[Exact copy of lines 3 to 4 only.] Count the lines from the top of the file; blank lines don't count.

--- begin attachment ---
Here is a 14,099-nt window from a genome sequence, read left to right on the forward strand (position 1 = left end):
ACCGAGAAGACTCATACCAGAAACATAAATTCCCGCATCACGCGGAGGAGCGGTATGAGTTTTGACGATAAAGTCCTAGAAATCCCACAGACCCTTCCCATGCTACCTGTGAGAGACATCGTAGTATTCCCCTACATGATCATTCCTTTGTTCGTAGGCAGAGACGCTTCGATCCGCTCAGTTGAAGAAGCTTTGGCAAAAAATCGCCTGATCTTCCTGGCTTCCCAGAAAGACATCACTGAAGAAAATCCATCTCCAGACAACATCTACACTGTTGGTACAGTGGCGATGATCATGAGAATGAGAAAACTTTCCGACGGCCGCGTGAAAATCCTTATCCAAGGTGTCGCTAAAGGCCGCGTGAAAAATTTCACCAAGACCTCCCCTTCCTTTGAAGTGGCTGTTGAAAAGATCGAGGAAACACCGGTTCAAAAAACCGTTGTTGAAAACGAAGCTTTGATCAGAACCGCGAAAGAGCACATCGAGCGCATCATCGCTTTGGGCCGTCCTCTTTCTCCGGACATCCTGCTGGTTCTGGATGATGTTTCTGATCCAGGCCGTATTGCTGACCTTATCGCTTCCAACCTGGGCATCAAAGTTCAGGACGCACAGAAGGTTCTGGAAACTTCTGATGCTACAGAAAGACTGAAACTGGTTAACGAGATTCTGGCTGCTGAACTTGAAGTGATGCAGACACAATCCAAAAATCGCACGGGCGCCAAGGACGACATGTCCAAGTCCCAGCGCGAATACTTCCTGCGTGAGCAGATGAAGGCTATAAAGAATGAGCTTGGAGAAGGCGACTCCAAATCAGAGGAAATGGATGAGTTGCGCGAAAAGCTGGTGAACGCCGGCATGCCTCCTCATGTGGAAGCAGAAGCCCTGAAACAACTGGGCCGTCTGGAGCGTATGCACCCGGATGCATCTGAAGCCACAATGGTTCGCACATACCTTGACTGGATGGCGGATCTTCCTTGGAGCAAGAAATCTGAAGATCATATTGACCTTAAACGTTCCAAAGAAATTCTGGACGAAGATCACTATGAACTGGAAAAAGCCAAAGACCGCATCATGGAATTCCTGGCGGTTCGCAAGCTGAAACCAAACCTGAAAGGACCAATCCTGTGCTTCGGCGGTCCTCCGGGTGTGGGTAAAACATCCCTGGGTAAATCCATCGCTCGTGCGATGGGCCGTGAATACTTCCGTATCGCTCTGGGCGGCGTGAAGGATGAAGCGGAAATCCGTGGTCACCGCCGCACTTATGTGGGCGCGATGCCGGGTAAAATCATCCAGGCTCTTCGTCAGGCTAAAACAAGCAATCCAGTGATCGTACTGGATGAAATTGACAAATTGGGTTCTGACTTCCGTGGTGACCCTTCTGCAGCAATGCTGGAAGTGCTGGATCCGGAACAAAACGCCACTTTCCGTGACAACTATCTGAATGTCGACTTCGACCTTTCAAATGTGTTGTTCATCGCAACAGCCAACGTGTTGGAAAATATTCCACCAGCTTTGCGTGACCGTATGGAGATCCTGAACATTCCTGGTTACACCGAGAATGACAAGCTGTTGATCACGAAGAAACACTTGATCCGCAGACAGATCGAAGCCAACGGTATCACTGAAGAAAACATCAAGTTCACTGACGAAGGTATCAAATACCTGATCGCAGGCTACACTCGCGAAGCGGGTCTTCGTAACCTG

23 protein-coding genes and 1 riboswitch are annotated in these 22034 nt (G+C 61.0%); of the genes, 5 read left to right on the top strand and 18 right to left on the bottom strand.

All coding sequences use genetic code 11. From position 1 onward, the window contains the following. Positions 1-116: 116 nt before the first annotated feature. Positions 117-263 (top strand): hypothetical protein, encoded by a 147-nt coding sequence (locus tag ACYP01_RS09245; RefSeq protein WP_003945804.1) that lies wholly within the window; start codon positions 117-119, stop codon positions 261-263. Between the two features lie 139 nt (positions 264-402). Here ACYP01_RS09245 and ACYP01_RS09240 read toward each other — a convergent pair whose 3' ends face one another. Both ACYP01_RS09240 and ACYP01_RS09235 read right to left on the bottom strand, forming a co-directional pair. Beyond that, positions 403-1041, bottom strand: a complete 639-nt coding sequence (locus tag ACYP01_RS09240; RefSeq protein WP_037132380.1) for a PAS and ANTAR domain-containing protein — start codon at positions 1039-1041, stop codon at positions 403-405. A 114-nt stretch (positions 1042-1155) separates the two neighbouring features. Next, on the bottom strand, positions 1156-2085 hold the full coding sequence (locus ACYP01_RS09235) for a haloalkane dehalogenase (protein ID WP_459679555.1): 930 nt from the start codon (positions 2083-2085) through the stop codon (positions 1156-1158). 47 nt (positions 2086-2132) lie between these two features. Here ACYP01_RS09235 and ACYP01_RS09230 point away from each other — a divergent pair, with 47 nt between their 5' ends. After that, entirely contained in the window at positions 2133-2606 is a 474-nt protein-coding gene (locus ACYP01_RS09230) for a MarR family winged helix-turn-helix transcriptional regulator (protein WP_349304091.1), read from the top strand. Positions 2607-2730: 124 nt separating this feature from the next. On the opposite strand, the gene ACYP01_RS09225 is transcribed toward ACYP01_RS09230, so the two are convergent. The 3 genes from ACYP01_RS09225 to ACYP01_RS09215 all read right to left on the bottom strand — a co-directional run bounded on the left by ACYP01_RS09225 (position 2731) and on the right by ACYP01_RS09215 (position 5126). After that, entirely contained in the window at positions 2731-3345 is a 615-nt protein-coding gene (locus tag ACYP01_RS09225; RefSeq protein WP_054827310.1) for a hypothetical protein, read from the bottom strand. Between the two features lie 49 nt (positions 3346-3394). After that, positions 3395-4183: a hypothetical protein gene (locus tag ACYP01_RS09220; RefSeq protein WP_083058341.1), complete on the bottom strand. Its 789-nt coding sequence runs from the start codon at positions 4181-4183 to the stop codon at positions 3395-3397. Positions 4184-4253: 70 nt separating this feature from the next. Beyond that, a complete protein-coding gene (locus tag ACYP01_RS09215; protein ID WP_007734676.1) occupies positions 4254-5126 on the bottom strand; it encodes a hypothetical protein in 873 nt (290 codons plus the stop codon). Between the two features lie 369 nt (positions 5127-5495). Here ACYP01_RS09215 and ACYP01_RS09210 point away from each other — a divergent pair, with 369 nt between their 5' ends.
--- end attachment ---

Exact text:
23 protein-coding genes and 1 riboswitch are annotated in these 22034 nt (G+C 61.0%); of the genes, 5 read left to right on the top strand and 18 right to left on the bottom strand.

All coding sequences use genetic code 11. From position 1 onward, the window contains the following. Positions 1-116: 116 nt before the first annotated feature. Positions 117-263 (top strand): hypothetical protein, encoded by a 147-nt coding sequence (locus tag ACYP01_RS09245; RefSeq protein WP_003945804.1) that lies wholly within the window; start codon positions 117-119, stop codon positions 261-263. Between the two features lie 139 nt (positions 264-402). Here ACYP01_RS09245 and ACYP01_RS09240 read toward each other — a convergent pair whose 3' ends face one another. Both ACYP01_RS09240 and ACYP01_RS09235 read right to left on the bottom strand, forming a co-directional pair. Beyond that, positions 403-1041, bottom strand: a complete 639-nt coding sequence (locus tag ACYP01_RS09240; RefSeq protein WP_037132380.1) for a PAS and ANTAR domain-containing protein — start codon at positions 1039-1041, stop codon at positions 403-405. A 114-nt stretch (positions 1042-1155) separates the two neighbouring features. Next, on the bottom strand, positions 1156-2085 hold the full coding sequence (locus ACYP01_RS09235) for a haloalkane dehalogenase (protein ID WP_459679555.1): 930 nt from the start codon (positions 2083-2085) through the stop codon (positions 1156-1158). 47 nt (positions 2086-2132) lie between these two features. Here ACYP01_RS09235 and ACYP01_RS09230 point away from each other — a divergent pair, with 47 nt between their 5' ends. After that, entirely contained in the window at positions 2133-2606 is a 474-nt protein-coding gene (locus ACYP01_RS09230) for a MarR family winged helix-turn-helix transcriptional regulator (protein WP_349304091.1), read from the top strand. Positions 2607-2730: 124 nt separating this feature from the next. On the opposite strand, the gene ACYP01_RS09225 is transcribed toward ACYP01_RS09230, so the two are convergent. The 3 genes from ACYP01_RS09225 to ACYP01_RS09215 all read right to left on the bottom strand — a co-directional run bounded on the left by ACYP01_RS09225 (position 2731) and on the right by ACYP01_RS09215 (position 5126). After that, entirely contained in the window at positions 2731-3345 is a 615-nt protein-coding gene (locus tag ACYP01_RS09225; RefSeq protein WP_054827310.1) for a hypothetical protein, read from the bottom strand. Between the two features lie 49 nt (positions 3346-3394). After that, positions 3395-4183: a hypothetical protein gene (locus tag ACYP01_RS09220; RefSeq protein WP_083058341.1), complete on the bottom strand. Its 789-nt coding sequence runs from the start codon at positions 4181-4183 to the stop codon at positions 3395-3397. Positions 4184-4253: 70 nt separating this feature from the next. Beyond that, a complete protein-coding gene (locus tag ACYP01_RS09215; protein ID WP_007734676.1) occupies positions 4254-5126 on the bottom strand; it encodes a hypothetical protein in 873 nt (290 codons plus the stop codon). Between the two features lie 369 nt (positions 5127-5495). Here ACYP01_RS09215 and ACYP01_RS09210 point away from each other — a divergent pair, with 369 nt between their 5' ends.